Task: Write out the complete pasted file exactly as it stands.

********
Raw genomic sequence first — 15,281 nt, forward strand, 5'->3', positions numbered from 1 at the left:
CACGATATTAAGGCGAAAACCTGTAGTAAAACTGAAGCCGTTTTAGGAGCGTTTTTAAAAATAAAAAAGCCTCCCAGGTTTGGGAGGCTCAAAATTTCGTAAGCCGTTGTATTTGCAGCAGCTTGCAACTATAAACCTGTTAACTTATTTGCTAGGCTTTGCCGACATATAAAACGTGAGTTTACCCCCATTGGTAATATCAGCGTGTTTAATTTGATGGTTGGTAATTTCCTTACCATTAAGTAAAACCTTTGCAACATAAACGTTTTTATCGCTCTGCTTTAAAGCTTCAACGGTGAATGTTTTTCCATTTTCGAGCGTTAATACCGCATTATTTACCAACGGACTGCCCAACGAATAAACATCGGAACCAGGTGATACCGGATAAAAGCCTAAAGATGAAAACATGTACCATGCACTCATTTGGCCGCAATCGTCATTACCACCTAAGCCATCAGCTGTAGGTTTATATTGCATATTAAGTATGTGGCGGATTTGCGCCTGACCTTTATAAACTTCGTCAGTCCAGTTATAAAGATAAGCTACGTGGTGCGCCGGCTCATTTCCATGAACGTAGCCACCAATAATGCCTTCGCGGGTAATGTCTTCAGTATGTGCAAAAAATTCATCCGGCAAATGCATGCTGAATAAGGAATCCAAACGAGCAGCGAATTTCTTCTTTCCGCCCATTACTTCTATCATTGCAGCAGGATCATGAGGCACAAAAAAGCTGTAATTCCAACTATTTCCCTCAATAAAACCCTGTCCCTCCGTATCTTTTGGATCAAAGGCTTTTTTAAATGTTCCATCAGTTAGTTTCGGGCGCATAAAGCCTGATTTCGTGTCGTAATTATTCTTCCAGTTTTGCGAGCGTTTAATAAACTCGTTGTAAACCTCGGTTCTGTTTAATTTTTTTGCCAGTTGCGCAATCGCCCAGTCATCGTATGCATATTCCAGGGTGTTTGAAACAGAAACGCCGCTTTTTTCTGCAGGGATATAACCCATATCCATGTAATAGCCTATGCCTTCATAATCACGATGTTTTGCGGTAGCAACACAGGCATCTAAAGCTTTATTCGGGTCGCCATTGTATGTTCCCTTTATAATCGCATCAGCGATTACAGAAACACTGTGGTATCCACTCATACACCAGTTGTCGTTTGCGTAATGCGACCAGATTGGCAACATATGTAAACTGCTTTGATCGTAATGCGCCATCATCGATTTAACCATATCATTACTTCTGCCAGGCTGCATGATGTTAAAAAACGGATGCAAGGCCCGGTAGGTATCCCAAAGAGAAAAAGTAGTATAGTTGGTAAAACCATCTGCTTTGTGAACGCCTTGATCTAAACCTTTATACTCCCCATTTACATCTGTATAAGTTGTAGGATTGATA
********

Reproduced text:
Raw genomic sequence first — 15,281 nt, forward strand, 5'->3', positions numbered from 1 at the left:
CACGATATTAAGGCGAAAACCTGTAGTAAAACTGAAGCCGTTTTAGGAGCGTTTTTAAAAATAAAAAAGCCTCCCAGGTTTGGGAGGCTCAAAATTTCGTAAGCCGTTGTATTTGCAGCAGCTTGCAACTATAAACCTGTTAACTTATTTGCTAGGCTTTGCCGACATATAAAACGTGAGTTTACCCCCATTGGTAATATCAGCGTGTTTAATTTGATGGTTGGTAATTTCCTTACCATTAAGTAAAACCTTTGCAACATAAACGTTTTTATCGCTCTGCTTTAAAGCTTCAACGGTGAATGTTTTTCCATTTTCGAGCGTTAATACCGCATTATTTACCAACGGACTGCCCAACGAATAAACATCGGAACCAGGTGATACCGGATAAAAGCCTAAAGATGAAAACATGTACCATGCACTCATTTGGCCGCAATCGTCATTACCACCTAAGCCATCAGCTGTAGGTTTATATTGCATATTAAGTATGTGGCGGATTTGCGCCTGACCTTTATAAACTTCGTCAGTCCAGTTATAAAGATAAGCTACGTGGTGCGCCGGCTCATTTCCATGAACGTAGCCACCAATAATGCCTTCGCGGGTAATGTCTTCAGTATGTGCAAAAAATTCATCCGGCAAATGCATGCTGAATAAGGAATCCAAACGAGCAGCGAATTTCTTCTTTCCGCCCATTACTTCTATCATTGCAGCAGGATCATGAGGCACAAAAAAGCTGTAATTCCAACTATTTCCCTCAATAAAACCCTGTCCCTCCGTATCTTTTGGATCAAAGGCTTTTTTAAATGTTCCATCAGTTAGTTTCGGGCGCATAAAGCCTGATTTCGTGTCGTAATTATTCTTCCAGTTTTGCGAGCGTTTAATAAACTCGTTGTAAACCTCGGTTCTGTTTAATTTTTTTGCCAGTTGCGCAATCGCCCAGTCATCGTATGCATATTCCAGGGTGTTTGAAACAGAAACGCCGCTTTTTTCTGCAGGGATATAACCCATATCCATGTAATAGCCTATGCCTTCATAATCACGATGTTTTGCGGTAGCAACACAGGCATCTAAAGCTTTATTCGGGTCGCCATTGTATGTTCCCTTTATAATCGCATCAGCGATTACAGAAACACTGTGGTATCCACTCATACACCAGTTGTCGTTTGCGTAATGCGACCAGATTGGCAACATATGTAAACTGCTTTGATCGTAATGCGCCATCATCGATTTAACCATATCATTACTTCTGCCAGGCTGCATGATGTTAAAAAACGGATGCAAGGCCCGGTAGGTATCCCAAAGAGAAAAAGTAGTATAGTTGGTAAAACCATCTGCTTTGTGAACGCCTTGATCTAAACCTTTATACTCCCCATTTACATCTGTATAAGTTGTAGGATTGATA